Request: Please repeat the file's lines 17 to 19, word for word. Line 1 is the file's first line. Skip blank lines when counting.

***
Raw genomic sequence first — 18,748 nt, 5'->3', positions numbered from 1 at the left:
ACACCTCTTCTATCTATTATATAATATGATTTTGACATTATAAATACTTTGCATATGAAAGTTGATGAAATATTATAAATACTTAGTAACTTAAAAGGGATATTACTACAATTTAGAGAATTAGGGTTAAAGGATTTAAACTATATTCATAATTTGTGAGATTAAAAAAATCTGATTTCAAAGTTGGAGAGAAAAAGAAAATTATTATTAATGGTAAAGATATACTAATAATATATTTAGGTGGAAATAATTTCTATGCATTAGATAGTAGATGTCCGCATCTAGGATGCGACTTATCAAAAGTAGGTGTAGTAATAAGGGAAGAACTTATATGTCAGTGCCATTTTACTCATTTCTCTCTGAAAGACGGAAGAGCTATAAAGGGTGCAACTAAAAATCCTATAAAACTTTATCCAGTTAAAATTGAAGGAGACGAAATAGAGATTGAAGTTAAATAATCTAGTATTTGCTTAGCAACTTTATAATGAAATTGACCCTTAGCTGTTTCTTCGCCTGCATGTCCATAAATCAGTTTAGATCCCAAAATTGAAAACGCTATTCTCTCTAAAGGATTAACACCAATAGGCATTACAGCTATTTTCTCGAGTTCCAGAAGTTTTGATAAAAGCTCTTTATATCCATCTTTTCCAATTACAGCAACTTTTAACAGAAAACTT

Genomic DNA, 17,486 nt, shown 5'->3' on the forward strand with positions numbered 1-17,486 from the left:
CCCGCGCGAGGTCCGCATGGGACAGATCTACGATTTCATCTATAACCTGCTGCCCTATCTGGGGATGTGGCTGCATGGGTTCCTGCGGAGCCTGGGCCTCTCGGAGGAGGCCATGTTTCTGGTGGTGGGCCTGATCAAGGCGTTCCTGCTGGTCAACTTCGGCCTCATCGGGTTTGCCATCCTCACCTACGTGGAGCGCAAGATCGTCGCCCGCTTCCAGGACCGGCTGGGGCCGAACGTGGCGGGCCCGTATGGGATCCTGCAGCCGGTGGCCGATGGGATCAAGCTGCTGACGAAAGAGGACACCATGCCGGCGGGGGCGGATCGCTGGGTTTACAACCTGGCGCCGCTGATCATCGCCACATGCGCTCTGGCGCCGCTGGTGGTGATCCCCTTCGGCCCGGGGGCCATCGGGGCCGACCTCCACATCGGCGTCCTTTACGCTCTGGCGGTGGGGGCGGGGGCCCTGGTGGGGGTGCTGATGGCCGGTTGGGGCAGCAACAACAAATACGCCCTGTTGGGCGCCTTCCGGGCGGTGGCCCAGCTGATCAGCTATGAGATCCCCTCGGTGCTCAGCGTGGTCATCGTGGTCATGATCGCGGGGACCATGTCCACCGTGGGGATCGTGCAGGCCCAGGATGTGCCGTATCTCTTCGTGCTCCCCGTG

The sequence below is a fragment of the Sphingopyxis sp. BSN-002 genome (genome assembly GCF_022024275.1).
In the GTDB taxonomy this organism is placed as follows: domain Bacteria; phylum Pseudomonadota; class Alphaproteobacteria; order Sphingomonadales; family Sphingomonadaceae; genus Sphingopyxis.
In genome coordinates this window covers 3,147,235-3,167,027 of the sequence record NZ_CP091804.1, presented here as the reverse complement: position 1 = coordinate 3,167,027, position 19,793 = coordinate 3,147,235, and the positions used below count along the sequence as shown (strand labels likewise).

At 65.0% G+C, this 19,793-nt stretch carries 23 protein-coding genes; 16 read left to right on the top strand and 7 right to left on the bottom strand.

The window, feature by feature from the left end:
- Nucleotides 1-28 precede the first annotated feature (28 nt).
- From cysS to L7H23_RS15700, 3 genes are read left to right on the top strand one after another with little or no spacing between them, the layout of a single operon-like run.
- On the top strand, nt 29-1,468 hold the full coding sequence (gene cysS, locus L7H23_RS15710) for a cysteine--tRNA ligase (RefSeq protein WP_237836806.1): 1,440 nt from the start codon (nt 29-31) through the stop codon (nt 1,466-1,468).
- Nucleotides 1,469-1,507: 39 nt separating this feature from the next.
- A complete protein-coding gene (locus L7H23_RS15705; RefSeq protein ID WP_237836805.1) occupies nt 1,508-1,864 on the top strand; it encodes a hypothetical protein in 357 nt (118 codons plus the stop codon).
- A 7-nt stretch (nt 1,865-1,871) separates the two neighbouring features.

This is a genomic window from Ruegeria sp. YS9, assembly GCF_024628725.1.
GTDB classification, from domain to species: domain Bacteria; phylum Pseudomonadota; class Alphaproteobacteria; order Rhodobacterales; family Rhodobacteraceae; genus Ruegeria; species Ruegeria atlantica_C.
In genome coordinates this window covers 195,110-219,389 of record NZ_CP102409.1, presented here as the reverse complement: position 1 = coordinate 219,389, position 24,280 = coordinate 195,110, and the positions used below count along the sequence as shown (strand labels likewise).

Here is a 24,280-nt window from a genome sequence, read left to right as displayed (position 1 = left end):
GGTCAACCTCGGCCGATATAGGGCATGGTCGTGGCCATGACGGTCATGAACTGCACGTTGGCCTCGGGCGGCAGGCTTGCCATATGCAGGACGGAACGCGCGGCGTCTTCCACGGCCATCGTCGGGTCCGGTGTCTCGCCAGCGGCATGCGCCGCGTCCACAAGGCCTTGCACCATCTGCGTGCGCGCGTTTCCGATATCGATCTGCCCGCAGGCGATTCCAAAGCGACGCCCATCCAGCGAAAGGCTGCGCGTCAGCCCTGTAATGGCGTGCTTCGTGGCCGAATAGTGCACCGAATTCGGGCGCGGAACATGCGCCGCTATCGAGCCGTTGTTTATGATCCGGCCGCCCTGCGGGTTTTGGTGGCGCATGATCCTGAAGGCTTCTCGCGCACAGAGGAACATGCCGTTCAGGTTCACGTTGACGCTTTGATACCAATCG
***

GTDB classification, from domain to species: domain Bacteria; phylum Pseudomonadota; class Alphaproteobacteria; order Rhodobacterales; family Rhodobacteraceae; genus Ruegeria; species Ruegeria atlantica_C.
In genome coordinates this window covers 195,110-219,389 of record NZ_CP102409.1, presented here as the reverse complement: position 1 = coordinate 219,389, position 24,280 = coordinate 195,110, and the positions used below count along the sequence as shown (strand labels likewise).

Here is a 24,280-nt window from a genome sequence, read left to right as displayed (position 1 = left end):